MIAMI--Drought, that killer of crops, destroyer of rivers and lakes, may turn out to have its good points - particularly in the Florida Everglades.
One result of severe dry spells in the Everglades, scientists say, is an abundance of food for beautiful wading birds like ibises, great egrets and wood storks - whose ranks have dwindled far from what they once were. After a hearty swamp buffet of minnows and crayfish, scientists say, the birds throw themselves into mating.
In 2009, in what is becoming a pattern, mating and nest-building by ibises and other wading birds soared, right on schedule, scientists say, two years after the most recent drought. The scientists counted 77,505 nests, up from 18, 418 in 2008.
The jump is a hopeful sign for the birds that once filled the skies of South Florida. They began to thin out in the late 1940s as the United States Army Corps of Engineers began overhauling the Everglades to reduce flooding and to improve farm irrigation. The wading bird population plunged in the 1960s and 1970s as re-engineered water flows disrupted breeding.
Scientists say the come-back began about 10 years ago. At peak times these days, the scientists say, there may be 140,000 or so ibises and other wading birds in the Everglades, down from at least several hundred thousand before the engineers laid into the marshes and mangroves. A plan to restore the Everglades to conditions more favorable for the birds has been developed. But progress has been slow. The scientists say, however, that Everglades's water managers have been coordinating with bird experts lately to provide conditions conducive to breeding.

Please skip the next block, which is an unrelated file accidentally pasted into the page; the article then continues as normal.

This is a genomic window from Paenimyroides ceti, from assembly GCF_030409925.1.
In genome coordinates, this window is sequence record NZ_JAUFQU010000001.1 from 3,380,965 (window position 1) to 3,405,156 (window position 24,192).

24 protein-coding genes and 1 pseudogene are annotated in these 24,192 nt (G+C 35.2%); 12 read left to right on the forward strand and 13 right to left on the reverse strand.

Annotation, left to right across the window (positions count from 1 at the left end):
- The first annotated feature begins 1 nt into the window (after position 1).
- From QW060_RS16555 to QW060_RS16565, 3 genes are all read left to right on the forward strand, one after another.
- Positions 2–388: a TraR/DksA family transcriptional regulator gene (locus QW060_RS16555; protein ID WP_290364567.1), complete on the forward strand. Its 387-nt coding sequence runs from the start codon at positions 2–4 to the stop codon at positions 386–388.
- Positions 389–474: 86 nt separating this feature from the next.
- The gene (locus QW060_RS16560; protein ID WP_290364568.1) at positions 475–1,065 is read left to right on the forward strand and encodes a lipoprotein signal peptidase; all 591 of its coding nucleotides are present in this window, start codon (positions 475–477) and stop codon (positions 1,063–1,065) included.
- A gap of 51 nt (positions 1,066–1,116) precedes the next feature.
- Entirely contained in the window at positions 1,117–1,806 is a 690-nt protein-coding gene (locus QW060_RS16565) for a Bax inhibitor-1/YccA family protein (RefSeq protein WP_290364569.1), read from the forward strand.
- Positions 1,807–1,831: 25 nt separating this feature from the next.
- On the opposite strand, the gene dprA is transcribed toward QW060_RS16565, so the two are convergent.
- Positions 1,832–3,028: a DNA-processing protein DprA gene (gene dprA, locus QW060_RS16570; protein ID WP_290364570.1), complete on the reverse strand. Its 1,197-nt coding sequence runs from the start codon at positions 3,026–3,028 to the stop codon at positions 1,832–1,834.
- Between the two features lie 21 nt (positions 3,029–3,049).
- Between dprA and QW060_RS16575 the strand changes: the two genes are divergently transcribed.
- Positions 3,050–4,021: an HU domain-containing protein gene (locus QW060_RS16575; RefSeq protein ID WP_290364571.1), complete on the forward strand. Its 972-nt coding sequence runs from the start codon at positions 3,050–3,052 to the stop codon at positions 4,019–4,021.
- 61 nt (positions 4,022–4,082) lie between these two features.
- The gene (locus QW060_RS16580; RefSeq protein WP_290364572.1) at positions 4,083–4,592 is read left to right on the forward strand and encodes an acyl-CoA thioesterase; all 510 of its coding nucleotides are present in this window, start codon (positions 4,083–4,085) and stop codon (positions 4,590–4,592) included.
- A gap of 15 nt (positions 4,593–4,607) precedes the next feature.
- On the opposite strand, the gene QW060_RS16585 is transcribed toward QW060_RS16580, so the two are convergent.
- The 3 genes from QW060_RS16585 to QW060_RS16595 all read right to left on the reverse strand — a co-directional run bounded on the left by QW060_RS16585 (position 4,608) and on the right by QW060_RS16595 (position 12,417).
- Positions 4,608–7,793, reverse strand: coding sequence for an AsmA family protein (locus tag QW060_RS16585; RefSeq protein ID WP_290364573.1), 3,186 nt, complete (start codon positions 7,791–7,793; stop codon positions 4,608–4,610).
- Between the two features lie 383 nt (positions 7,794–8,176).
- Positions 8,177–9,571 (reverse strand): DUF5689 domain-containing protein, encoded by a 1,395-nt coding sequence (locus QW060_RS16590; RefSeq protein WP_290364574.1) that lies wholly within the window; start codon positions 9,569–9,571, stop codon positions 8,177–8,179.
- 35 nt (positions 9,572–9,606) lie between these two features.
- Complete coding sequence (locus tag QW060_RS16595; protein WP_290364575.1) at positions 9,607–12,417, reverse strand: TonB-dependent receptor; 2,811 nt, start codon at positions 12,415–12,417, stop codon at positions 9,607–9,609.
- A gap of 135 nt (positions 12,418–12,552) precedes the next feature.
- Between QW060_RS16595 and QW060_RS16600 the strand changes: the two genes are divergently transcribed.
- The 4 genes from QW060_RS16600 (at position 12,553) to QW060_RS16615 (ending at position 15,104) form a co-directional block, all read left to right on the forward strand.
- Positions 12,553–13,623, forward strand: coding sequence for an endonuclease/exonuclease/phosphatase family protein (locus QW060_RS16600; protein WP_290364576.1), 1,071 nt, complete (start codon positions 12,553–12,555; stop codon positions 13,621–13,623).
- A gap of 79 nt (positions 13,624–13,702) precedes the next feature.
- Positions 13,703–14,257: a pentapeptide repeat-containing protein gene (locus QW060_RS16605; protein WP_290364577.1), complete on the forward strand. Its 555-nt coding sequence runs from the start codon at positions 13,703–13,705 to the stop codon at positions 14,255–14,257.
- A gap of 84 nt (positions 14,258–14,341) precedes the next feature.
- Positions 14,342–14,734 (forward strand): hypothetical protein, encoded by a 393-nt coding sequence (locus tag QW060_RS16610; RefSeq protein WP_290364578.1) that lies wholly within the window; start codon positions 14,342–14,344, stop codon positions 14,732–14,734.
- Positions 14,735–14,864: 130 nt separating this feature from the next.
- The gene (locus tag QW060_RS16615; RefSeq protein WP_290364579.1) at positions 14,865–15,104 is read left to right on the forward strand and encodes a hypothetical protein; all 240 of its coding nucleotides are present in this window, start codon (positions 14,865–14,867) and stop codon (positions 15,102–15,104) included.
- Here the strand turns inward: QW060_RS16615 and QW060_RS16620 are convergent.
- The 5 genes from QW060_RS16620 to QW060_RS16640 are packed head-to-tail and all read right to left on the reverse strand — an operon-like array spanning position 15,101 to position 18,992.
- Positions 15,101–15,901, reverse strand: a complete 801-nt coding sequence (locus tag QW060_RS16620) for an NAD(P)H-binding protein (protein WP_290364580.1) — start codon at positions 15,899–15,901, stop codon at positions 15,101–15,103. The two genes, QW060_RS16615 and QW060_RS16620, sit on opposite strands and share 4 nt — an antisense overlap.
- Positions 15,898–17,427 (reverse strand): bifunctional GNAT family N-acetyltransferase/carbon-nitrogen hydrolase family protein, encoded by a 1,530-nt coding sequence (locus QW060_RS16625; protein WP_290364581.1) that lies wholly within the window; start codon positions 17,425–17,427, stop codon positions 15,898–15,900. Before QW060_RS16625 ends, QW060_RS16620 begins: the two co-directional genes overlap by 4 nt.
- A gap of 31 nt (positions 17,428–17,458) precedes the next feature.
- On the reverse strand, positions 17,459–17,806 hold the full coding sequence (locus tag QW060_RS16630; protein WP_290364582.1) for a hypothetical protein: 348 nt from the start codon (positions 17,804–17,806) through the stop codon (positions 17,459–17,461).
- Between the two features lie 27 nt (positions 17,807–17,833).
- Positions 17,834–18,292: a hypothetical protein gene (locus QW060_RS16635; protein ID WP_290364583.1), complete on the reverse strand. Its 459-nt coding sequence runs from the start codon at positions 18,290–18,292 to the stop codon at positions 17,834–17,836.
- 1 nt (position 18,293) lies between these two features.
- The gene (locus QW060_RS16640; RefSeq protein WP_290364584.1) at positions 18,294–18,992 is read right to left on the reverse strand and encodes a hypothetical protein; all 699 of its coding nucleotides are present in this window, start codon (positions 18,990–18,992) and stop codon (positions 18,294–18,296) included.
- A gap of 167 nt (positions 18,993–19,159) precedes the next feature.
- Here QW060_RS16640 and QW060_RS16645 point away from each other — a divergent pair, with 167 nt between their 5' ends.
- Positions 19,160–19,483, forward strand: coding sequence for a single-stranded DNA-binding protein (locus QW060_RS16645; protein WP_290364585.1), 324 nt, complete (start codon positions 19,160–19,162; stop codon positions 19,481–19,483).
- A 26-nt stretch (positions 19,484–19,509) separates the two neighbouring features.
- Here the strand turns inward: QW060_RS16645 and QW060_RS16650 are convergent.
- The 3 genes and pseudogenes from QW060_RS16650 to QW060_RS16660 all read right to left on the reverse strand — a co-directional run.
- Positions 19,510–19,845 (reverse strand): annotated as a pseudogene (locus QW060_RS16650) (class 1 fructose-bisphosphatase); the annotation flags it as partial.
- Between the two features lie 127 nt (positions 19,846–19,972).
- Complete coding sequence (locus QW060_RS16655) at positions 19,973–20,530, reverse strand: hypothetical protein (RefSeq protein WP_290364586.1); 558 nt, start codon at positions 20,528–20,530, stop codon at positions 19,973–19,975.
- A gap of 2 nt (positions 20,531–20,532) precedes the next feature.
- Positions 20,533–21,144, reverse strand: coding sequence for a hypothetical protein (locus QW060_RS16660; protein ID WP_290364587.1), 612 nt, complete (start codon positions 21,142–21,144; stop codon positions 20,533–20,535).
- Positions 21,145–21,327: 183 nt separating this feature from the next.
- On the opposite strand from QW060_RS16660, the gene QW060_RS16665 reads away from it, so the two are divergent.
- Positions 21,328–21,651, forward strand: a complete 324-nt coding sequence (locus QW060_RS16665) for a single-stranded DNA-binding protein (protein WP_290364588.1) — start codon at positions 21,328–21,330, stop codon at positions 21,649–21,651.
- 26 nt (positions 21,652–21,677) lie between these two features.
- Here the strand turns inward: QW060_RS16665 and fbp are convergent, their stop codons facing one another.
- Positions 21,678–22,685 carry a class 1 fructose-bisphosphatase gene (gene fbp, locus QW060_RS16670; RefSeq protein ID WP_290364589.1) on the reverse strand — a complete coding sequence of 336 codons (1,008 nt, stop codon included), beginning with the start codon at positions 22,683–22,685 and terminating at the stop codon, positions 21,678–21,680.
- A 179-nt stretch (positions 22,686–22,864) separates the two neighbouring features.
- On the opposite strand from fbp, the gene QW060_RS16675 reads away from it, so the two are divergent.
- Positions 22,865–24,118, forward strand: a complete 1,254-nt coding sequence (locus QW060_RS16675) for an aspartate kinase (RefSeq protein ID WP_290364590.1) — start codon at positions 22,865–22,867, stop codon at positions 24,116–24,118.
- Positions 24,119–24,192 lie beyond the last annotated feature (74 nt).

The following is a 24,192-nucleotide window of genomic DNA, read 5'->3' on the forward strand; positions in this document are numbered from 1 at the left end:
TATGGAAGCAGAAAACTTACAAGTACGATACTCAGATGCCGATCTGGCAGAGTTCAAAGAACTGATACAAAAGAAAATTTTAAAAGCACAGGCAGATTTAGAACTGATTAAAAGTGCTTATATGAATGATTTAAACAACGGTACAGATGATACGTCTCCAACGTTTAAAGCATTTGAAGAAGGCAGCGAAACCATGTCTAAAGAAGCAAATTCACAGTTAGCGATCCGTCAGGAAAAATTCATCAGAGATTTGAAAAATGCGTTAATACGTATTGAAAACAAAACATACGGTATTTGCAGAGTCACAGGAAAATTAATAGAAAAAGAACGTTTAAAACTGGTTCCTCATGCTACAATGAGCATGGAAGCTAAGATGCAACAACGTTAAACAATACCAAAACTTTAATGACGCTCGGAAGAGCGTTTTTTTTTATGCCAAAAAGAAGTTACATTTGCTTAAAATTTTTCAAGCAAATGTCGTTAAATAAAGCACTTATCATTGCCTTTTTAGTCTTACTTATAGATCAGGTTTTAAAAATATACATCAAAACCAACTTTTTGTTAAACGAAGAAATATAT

While scientists mainly agree that droughts are beneficial to the Everglades birds, they disagree on some of the particulars. In hopes of confirming some of the theories, a team of scientists at the South Florida Water Management District in West Palm Beach plans to spend the next three years studying wading birds in four miniature versions of the Everglades that they have created in the Loxahatchee National Wildlife Refuge west of Boynton Beach.
The scientists say they are starting from a promising base. "There tends to be a fairly strong pattern between droughts and large wading bird events" or episodes of breeding, said Mark I. Cook, the co-editor of a report from the South Florida Water Management District that included the latest data on mating.
After a drought, extra food becomes available for the birds, scientists say, partly as a result of less competition from bass and other sizable fish and because of a boom in minnows, finger-length crayfish and other creatures that wading birds love. The scientists say big fish die in droughts as the water around them disappears. At the same time, as the soil in the Everglades dries out, the scientists say, it releases nutrients that stimulate the growth of plants and algae-like organisms that minnows and crayfish devour. With heartier meals, the scientists say, the birds have extra energy and zest and breed more. The spindly legs and long curved bills of the ibises turn an even brighter pink than usual.